Learning the art of cooking: Bosque Arts Center’s Culinary Club hosts Culinary Camp for youthful cooks creating delicious dishes
CLIFTON – The trays in the kitchen were filled with everything from fresh vanilla beans and mint to uncured chorizo, to ripe mangos, coconut cream and dark cocoa. The fridge was brimming with tomatoes, raspberries, basil, carrots, cucumbers, radishes and heavy cream. It was a veritable cornucopia of food stuffs waiting to be prepared into delicious dishes.
Last week in the afternoons, the Bosque Arts Center commercial kitchen was filled with dedicated volunteers and 11 youth eager to improve their culinary skills with mousse’s, gelee’s, pickling, and melting chocolate au bain marie. After graduating from last year’s very first, successful Culinary Club summer camp, many youth returned to this year’s, more challenging culinary camp that included recipes from the Master Chef Junior cookbook.
In 2021, the youthful cooks showed their interest in the culinary arts from helping out at home and watching food shows on television, like Master Chef Junior. This inspired the BAC Culinary Club President Virginia Richards to up the ante, and challenge the youth with some more ambitious recipes.
The elaborate, multi-step recipes didn’t faze the young chefs though. With the guidance from teen helpers Blake Barrett and Caroline Belknap and Culinary Club volunteers, every day the youth learned new skills and tried new ingredients.
The culinary camp week started with the basics – kitchen and food hygiene from AgriLife Extension Office’s Chris Coons and the oh-so-important knife skills from the ever-engaging Chef Oz. Chef Oz, former TSTC culinary arts teacher Michael Osbourne, introduced some French “cheffy” cooking terms like mirepoix, rondelle, pison, brunnoise, chiffonade, oblique and concassé. Osbourne now teaches culinary arts at University High School.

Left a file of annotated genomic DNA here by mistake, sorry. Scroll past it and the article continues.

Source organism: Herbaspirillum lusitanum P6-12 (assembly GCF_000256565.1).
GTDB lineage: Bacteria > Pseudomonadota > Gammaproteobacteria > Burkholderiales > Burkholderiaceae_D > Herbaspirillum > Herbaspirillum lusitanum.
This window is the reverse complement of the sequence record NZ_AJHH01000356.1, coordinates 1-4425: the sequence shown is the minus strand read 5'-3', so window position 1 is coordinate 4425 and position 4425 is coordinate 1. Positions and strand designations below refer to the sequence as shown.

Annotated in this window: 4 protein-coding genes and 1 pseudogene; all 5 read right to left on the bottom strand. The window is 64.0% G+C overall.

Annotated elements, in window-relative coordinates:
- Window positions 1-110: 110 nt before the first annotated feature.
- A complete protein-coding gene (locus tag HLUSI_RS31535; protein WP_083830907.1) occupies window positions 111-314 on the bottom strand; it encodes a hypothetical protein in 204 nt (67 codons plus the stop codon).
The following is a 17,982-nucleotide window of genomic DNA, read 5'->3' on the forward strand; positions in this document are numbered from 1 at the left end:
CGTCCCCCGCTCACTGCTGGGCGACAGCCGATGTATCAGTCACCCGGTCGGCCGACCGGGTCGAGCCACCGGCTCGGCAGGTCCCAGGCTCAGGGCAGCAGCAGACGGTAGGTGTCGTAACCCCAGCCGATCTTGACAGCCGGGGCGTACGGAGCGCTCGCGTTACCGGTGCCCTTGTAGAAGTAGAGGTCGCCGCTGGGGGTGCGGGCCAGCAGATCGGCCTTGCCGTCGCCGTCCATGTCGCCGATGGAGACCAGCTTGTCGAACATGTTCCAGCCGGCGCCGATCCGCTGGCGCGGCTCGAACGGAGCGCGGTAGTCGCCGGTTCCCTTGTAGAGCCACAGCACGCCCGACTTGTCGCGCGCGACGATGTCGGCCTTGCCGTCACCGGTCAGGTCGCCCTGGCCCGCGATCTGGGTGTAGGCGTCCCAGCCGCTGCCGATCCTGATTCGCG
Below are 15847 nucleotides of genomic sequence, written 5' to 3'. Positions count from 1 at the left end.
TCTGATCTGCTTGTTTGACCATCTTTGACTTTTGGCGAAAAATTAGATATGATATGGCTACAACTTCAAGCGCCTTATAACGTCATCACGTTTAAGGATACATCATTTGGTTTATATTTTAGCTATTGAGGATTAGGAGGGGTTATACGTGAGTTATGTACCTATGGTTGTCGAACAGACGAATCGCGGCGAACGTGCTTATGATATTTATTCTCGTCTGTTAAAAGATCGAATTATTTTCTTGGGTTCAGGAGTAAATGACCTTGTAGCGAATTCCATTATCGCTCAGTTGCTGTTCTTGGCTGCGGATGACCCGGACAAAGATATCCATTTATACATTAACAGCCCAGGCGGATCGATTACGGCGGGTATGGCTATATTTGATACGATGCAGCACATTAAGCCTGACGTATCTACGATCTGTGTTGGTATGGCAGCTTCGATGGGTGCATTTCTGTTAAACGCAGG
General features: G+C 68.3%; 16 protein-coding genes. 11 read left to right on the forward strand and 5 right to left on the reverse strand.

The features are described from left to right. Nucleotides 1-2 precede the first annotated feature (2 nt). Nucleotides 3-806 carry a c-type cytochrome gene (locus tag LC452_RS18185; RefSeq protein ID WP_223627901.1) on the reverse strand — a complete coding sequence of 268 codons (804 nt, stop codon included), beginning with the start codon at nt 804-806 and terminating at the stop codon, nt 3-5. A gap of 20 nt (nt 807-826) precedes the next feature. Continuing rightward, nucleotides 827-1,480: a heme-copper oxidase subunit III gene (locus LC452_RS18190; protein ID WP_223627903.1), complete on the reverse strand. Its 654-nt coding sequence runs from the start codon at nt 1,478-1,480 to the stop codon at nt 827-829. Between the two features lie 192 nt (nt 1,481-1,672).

Right after Chef Oz’s demo, the kids were more than ready to tackle the pickled vegetable challenge – making fancy cucumber rondelles, wrestling with those pesky round radishes and attacked those hard carrots into submission.
And because of some dietary restrictions, during the week the youth adapted recipes.
Hunter enjoyed making the corn succotash, mainly because he like chorizo. And of course the desserts like Lava cakes and Whoopie Pies were a success with all. Being of Norwegian heritage, the coconut rice pudding with mango compote reminded Richards of many rice-based sweet the Norwegians enjoy.
As the youth waited for jellies to stiffen or cakes to bake, they had fun playing games together.
On Friday, some of the dishes were served to family and friends at the grand finale when the kids transformed from chefs to hosts. After Richards explained to parents and caretakers what the kids had accomplished during the week, they all received their very own copy of the Master Chef Junior cookbook.
Thanks to generous donors, new chef’s knives and ingredients were bought. For Richards and her army of volunteers, the camp was as fun as it was tiring. But their satisfaction came out of watching the kids engage with the speakers, with each other, and how enthusiastic they were about cooking in general. And that the youth went home every day without cuts or burns.
Culinary Camp 2022 was another success, and all that rests to be said is “Bon Appetite,” “Eet Smakelijk,” “Nyt måltidet,” “Guten Appetit,” “Buon Appetito,” “Buen Provecho,” and “Smaklig Måltid,” when the pint-size chefs try out their newly acquired skills at home. And to wonder what theme the BAC Culinary Club will come up with next year.
Photos by SIMONE WICHERS-VOSS
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